Session Title: Rheumatoid Arthritis - Animal Models
Session Type: Abstract Submissions (ACR)
A genetic predisposition, but also environmental factors including infections and smoking modulate manifestation and severity of inflammatory autoimmune disease like rheumatoid arthritis (RA). Recently, the induction of pathogenic Th17 cells as a consequence of increased salt intake was demonstrated in an animal model of multiple sclerosis. The impact of dietary factors such as low salt consumption on the inflammatory status in arthritis has not yet fully characterized. The aim of the study was to investigate the association between salt intake and clinical manifestations in a mouse model of arthritis.
DBA/1 mice were immunized with bovine type II collagen (CII) in complete Freund’s adjuvant (CFA). Two weeks before immunization experimental diet was started and the mice were divided in two groups. The LS (low-salt) group (n=9) received a diet containing a sodium content <0.03% and tap water. The HS (high-salt) group (n=10) were fed with a diet containing 4 % NaCl in combination with 0.9% NaCl supplemented tap water. The feeding lasted 62 days. Arthritis severity was assessed by clinical scoring to a graded scale (0-4). At the end of the experiment hind paws were removed for histological analysis. The stained sections (hematoxylin/eosin, toluidine blue and tartrate-resistant acid phosphatase) were graded on a scale from 0-3. Levels of IgG1 and IgG2a antibodies against bovine collagen type were measured by ELISA.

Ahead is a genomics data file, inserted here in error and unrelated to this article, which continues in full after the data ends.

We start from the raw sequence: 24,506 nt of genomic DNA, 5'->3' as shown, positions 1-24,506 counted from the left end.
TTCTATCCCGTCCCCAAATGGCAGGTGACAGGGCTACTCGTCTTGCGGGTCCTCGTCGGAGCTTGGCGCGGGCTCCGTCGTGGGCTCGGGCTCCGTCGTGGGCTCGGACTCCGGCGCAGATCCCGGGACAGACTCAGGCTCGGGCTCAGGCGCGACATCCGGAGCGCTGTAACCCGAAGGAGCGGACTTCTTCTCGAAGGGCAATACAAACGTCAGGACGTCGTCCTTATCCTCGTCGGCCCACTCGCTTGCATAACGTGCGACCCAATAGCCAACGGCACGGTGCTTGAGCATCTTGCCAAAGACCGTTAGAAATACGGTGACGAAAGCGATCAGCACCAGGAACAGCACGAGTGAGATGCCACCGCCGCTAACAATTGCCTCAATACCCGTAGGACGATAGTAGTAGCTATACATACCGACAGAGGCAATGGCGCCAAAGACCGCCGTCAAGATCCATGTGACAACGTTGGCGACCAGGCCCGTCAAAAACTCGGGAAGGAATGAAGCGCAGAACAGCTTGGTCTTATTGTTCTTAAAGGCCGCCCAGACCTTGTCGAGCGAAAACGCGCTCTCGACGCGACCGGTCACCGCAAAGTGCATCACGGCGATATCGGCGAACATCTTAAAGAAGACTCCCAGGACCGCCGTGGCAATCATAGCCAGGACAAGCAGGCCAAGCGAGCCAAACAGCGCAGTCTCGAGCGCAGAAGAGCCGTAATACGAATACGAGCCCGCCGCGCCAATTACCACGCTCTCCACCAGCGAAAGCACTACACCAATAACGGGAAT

Administration of a low salt diet resulted in a decreased arthritis severity compared to the HS-group. Further, the incidence of arthritis was significantly lower in the LS group. The histopathological analysis revealed reduced infiltrations with inflammatory cells in the group fed with the low salt diet. Also the destruction of cartilage and bone was less pronounced in the LS compared to the HS group. ELISA experiments showed that the level of pathogenic IgG2a antibodies against CII was markedly increased in HS-mice, whereas low salt consumption reduced anti-CII IgG2a levels significantly. The titers of CII-specific IgG1 were similar in both groups. This resulted in decreased IgG2a:IgG1 ratio in the LS group and indicates a shift toward a more Th2-dominated immune response.
Low salt diet ameliorates clinical and histological signs in murine collagen-induced arthritis. The low salt consumption inhibits the humoral IgG2a response against CII and protects against antibody-mediated joint destruction. We conclude that a low salt diet might ameliorate RA and support treatment of immune-mediated arthritides.
R. E. Voll,
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ACR Meeting Abstracts - https://acrabstracts.org/abstract/a-low-salt-diet-ameliorates-clinical-manifestations-in-collagen-induced-arthritis/